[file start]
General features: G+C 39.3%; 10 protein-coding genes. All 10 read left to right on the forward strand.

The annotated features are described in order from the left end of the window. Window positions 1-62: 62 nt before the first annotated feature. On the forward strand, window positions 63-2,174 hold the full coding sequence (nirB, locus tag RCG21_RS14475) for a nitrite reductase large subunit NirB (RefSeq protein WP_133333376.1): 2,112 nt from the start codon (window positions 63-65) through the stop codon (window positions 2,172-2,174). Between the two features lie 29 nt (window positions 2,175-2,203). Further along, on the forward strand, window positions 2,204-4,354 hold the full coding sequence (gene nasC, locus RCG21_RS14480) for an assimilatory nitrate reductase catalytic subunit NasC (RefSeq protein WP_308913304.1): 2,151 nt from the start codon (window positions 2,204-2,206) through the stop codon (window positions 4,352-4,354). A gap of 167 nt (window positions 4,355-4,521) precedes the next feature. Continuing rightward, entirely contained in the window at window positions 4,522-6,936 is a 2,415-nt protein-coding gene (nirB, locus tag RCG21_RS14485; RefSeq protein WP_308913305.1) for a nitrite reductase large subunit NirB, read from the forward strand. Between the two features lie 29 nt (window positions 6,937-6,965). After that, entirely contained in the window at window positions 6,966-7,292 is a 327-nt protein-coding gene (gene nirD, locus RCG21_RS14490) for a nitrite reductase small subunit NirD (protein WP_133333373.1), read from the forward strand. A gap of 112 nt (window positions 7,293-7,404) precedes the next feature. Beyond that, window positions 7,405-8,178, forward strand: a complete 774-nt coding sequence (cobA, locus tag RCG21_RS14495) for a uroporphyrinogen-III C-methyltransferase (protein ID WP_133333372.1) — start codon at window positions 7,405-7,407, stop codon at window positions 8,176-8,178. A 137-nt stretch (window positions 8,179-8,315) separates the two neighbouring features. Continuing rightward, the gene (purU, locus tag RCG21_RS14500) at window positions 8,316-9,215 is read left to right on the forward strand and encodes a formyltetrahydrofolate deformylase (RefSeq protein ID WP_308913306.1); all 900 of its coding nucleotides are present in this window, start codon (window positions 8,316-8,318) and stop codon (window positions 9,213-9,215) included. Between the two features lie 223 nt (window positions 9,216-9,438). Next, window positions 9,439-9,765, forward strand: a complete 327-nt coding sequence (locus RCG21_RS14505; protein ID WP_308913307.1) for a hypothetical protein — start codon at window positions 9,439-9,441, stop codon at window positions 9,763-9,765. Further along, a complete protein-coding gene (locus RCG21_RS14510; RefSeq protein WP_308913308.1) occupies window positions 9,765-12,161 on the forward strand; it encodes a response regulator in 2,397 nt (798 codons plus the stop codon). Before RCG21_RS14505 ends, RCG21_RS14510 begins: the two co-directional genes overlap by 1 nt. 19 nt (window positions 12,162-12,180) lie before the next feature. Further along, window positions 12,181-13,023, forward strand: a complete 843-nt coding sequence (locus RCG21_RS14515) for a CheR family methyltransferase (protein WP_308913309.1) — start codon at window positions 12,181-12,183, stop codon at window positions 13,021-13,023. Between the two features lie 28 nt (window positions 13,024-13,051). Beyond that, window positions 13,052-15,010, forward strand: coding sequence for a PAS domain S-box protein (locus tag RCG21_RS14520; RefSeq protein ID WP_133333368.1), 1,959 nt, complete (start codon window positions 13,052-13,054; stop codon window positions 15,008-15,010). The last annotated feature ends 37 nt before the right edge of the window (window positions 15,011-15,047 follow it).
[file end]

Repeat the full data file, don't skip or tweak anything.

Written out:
General features: G+C 39.3%; 10 protein-coding genes. All 10 read left to right on the forward strand.

The annotated features are described in order from the left end of the window. Window positions 1-62: 62 nt before the first annotated feature. On the forward strand, window positions 63-2,174 hold the full coding sequence (nirB, locus tag RCG21_RS14475) for a nitrite reductase large subunit NirB (RefSeq protein WP_133333376.1): 2,112 nt from the start codon (window positions 63-65) through the stop codon (window positions 2,172-2,174). Between the two features lie 29 nt (window positions 2,175-2,203). Further along, on the forward strand, window positions 2,204-4,354 hold the full coding sequence (gene nasC, locus RCG21_RS14480) for an assimilatory nitrate reductase catalytic subunit NasC (RefSeq protein WP_308913304.1): 2,151 nt from the start codon (window positions 2,204-2,206) through the stop codon (window positions 4,352-4,354). A gap of 167 nt (window positions 4,355-4,521) precedes the next feature. Continuing rightward, entirely contained in the window at window positions 4,522-6,936 is a 2,415-nt protein-coding gene (nirB, locus tag RCG21_RS14485; RefSeq protein WP_308913305.1) for a nitrite reductase large subunit NirB, read from the forward strand. Between the two features lie 29 nt (window positions 6,937-6,965). After that, entirely contained in the window at window positions 6,966-7,292 is a 327-nt protein-coding gene (gene nirD, locus RCG21_RS14490) for a nitrite reductase small subunit NirD (protein WP_133333373.1), read from the forward strand. A gap of 112 nt (window positions 7,293-7,404) precedes the next feature. Beyond that, window positions 7,405-8,178, forward strand: a complete 774-nt coding sequence (cobA, locus tag RCG21_RS14495) for a uroporphyrinogen-III C-methyltransferase (protein ID WP_133333372.1) — start codon at window positions 7,405-7,407, stop codon at window positions 8,176-8,178. A 137-nt stretch (window positions 8,179-8,315) separates the two neighbouring features. Continuing rightward, the gene (purU, locus tag RCG21_RS14500) at window positions 8,316-9,215 is read left to right on the forward strand and encodes a formyltetrahydrofolate deformylase (RefSeq protein ID WP_308913306.1); all 900 of its coding nucleotides are present in this window, start codon (window positions 8,316-8,318) and stop codon (window positions 9,213-9,215) included. Between the two features lie 223 nt (window positions 9,216-9,438). Next, window positions 9,439-9,765, forward strand: a complete 327-nt coding sequence (locus RCG21_RS14505; protein ID WP_308913307.1) for a hypothetical protein — start codon at window positions 9,439-9,441, stop codon at window positions 9,763-9,765. Further along, a complete protein-coding gene (locus RCG21_RS14510; RefSeq protein WP_308913308.1) occupies window positions 9,765-12,161 on the forward strand; it encodes a response regulator in 2,397 nt (798 codons plus the stop codon). Before RCG21_RS14505 ends, RCG21_RS14510 begins: the two co-directional genes overlap by 1 nt. 19 nt (window positions 12,162-12,180) lie before the next feature. Further along, window positions 12,181-13,023, forward strand: a complete 843-nt coding sequence (locus RCG21_RS14515) for a CheR family methyltransferase (protein WP_308913309.1) — start codon at window positions 12,181-12,183, stop codon at window positions 13,021-13,023. Between the two features lie 28 nt (window positions 13,024-13,051). Beyond that, window positions 13,052-15,010, forward strand: coding sequence for a PAS domain S-box protein (locus tag RCG21_RS14520; RefSeq protein ID WP_133333368.1), 1,959 nt, complete (start codon window positions 13,052-13,054; stop codon window positions 15,008-15,010). The last annotated feature ends 37 nt before the right edge of the window (window positions 15,011-15,047 follow it).